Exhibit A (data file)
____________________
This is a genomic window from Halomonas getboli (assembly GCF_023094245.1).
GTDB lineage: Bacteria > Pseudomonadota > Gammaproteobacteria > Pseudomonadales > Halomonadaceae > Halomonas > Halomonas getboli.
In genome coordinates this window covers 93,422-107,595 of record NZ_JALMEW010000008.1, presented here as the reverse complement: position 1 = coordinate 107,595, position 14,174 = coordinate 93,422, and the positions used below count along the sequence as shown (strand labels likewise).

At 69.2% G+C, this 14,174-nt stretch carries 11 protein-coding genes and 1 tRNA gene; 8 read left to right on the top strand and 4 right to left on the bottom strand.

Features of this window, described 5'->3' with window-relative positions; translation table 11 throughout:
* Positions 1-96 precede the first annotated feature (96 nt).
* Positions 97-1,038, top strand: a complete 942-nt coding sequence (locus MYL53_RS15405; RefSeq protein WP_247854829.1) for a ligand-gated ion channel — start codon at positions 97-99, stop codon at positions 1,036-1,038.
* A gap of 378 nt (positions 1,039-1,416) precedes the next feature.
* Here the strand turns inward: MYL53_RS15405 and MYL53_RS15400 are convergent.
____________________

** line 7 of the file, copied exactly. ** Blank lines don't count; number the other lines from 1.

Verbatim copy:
* Positions 97-1,038, top strand: a complete 942-nt coding sequence (locus MYL53_RS15405; RefSeq protein WP_247854829.1) for a ligand-gated ion channel — start codon at positions 97-99, stop codon at positions 1,036-1,038.